Buyer’s journey: A framework for strategy

The buyer’s journey started as a framework for choosing tactics and we still use it for that purpose. It turns out though, it’s got a really big strategic impact as well. Let me share that with you.

Buyer’s journey

Let’s start with the buyer’s journey. The transition between gap and need turns out to be the most important transition, that is how you shape the buyer’s concept. I’m going to dive into that quite a bit and explain the impact that all of that has on your strategy.

The transition between gap and need is greatly impacted by strategy.

The transition between gap and need is greatly impacted by strategy.

You have a solution, that you designed to meet a clear need, and if somebody has that need they’re going to find your solution really attractive, because you designed it specifically to meet that need. What if they don’t? What if the need that your buyer has is a little different? Well, there’s probably some other solution that was also designed to meet that need, and if they find it, they’re going to find it more attractive than your solution. Can you still sell them your solution? Well, you can but it’s really hard. They’ve got a concept of what they need that’s different from what your solution offers, and they’re probably going to find the other solution more attractive.

We need to shape the buyer's concept to be aligned with our offering.

We need to shape the buyer’s concept to be aligned with our offering.

The better approach is to change the concept of what they need, and a good salesperson knows how to do that. They know how to change the concept of the need with good questioning and good information sharing. We need to consider things like: what gave rise to that need? Why did they have that need? Earlier in the journey, there’s some kind of problem. There’s some issue going on, some impediment. It might be real or imagined. It might be some future problem, or it might be something near and present, but it’s something that they need to fix.

If they buyer has the right problem, they’re probably going to work out that what they need is something like what you do, and they’re going to find it really attractive. What if they don’t? What if the buyer’s problem is different to the one that you’re really good at solving? Well, they’re probably going to arrive at some other conclusion about what they need, and we’ve already agreed that they’re going to find some other solution more attractive. Can you change the concept of what’s needed? That is, if they buyer’s got the wrong concept of what their problem is, can you still convince them that what they need is something like what you do?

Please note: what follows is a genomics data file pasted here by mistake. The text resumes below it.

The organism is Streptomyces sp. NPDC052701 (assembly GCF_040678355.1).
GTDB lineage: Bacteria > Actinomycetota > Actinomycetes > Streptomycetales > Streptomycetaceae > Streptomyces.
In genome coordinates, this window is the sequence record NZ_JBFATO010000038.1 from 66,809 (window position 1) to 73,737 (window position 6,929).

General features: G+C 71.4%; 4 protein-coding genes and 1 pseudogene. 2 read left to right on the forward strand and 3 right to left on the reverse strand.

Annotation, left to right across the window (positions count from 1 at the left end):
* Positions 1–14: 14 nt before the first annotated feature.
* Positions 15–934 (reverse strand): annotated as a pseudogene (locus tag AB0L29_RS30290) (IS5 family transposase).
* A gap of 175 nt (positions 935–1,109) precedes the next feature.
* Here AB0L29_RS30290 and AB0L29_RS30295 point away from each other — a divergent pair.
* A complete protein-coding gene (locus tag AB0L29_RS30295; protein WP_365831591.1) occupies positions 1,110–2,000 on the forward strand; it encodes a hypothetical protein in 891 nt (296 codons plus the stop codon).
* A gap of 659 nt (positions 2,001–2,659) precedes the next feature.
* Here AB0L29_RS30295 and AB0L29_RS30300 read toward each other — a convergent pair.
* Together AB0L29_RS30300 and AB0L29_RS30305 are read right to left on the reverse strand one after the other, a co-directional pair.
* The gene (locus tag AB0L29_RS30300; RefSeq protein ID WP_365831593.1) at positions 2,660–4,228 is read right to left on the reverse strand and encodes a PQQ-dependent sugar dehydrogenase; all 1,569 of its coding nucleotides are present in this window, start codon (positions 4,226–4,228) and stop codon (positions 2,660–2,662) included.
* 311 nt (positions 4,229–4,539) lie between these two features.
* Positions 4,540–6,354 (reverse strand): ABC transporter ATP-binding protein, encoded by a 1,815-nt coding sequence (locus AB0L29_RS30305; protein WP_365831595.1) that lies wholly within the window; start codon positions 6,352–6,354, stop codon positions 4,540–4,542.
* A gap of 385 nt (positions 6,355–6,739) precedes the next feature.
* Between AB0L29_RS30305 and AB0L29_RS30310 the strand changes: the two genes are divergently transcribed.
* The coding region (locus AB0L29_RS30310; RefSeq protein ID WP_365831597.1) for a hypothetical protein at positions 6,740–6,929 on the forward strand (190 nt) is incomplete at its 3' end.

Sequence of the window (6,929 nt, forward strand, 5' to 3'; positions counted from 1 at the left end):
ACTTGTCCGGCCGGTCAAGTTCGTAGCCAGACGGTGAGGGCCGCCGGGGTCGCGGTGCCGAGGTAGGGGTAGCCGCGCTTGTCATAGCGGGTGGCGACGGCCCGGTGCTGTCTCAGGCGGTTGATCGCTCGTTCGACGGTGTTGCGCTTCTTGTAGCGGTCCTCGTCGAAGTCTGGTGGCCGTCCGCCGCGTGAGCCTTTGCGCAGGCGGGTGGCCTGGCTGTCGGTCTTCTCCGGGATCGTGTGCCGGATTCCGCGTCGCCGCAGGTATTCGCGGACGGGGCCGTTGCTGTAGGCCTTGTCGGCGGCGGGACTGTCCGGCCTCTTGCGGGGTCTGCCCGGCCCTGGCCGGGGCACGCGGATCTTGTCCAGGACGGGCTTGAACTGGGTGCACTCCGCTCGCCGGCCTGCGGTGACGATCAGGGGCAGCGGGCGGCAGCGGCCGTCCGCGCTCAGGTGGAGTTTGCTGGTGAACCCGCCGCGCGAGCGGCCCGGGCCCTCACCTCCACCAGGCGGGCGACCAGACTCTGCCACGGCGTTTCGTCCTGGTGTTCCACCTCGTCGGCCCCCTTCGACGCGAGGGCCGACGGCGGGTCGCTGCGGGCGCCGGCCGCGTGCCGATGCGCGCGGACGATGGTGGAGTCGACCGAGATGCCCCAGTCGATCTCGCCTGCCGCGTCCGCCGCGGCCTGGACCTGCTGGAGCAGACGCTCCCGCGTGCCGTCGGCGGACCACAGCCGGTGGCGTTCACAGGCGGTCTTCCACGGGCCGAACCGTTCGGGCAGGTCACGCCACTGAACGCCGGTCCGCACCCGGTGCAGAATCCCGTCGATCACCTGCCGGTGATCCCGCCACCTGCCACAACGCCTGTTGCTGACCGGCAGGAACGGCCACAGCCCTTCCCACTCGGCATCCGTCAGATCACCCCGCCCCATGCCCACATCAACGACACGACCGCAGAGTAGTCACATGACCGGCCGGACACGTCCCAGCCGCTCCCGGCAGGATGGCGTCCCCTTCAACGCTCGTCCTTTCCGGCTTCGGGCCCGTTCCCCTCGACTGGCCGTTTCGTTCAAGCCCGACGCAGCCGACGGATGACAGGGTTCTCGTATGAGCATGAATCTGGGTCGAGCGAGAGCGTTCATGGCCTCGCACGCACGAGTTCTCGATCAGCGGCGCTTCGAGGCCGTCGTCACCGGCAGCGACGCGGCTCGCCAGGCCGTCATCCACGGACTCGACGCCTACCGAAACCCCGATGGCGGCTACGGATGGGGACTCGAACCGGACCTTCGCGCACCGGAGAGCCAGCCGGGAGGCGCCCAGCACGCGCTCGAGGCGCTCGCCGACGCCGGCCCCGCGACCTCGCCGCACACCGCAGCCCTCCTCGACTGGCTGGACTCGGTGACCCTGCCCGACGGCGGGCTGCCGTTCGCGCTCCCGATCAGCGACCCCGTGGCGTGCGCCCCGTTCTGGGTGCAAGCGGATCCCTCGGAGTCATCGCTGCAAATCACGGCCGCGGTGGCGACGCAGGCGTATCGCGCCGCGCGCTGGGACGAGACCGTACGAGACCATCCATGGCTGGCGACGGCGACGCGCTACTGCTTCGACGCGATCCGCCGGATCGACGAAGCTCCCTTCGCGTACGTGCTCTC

Well, you can, but again, it’s really hard. It is easier is to convince them that the concept they have of the problem needs a little adjustment. Again, a good salesperson can do this, but we’re asking the salesperson to now mount a rear guard action to overcome, I think, the failings of marketing. If marketing failed to get the market troubled about the problem you’re uncommonly good at solving, then marketing has let us down. We do need salespeople with these skills, but we need marketing to understand the impact of this as well, so that they get the market troubled and educated about what their priority problems ought to be.

Trying to take the wrong market and convince them that they have the right problem can work, however it is more effective to focus on the market that is most likely to have the problem that you’re uncommonly good at solving. This way the job gets a lot easier.

Conclusions

The first strategic impact of this is that after we have chosen our problem, we need them to identify the market most likely to have that problem, and that should be our priority market. The second is that the solution had better be a great solution to that problem. If the solution only partly solves the problem, then we’ve got some work to do. The channel needs to be really good at talking to that market, about that problem, to sell that solution. What began with the buyer’s journey, what began as a framework for choosing tactics, has now become a framework for changing a-go-to market strategy as well.

What do we do now? Well, there are five steps:

  1. Choose your problem really well.
  2. Choose a problem that you can become the best in the world at solving.
  3. Do it together, and by together, I mean sales, marketing, operations, finance, anyone that runs the business. Choose the problem together, it is an important decision.
  4. Wrestle its impact on strategy.
  5. Stick to it. Become genuinely the best in the world at solving that problem by being the only one who focuses narrowly on solving that problem.

Funnel Plan gives you a number of tools to help to identify what problem you should focus on. It lists them, then you rate them, and you can have multi-user ratings. Based on all those ratings, on which problems would reward you the best, and which problems you’re best at solving, you choose one. Use Funnel Plan to choose what problem you’re going to focus on. Again, if you don’t have a funnel plan, get yourself one here. The free version is good enough for now. It will help you choose the problem. Then, having chosen the problem, it will help you identify the strategy that I just walked through and make all those decisions, then document them, and then communicate them.

In addition, there are lots of videos inside Funnel Plan that will help you understand all those details at the next level, and the specific steps to take to turn that into a great go-to-market plan.

 

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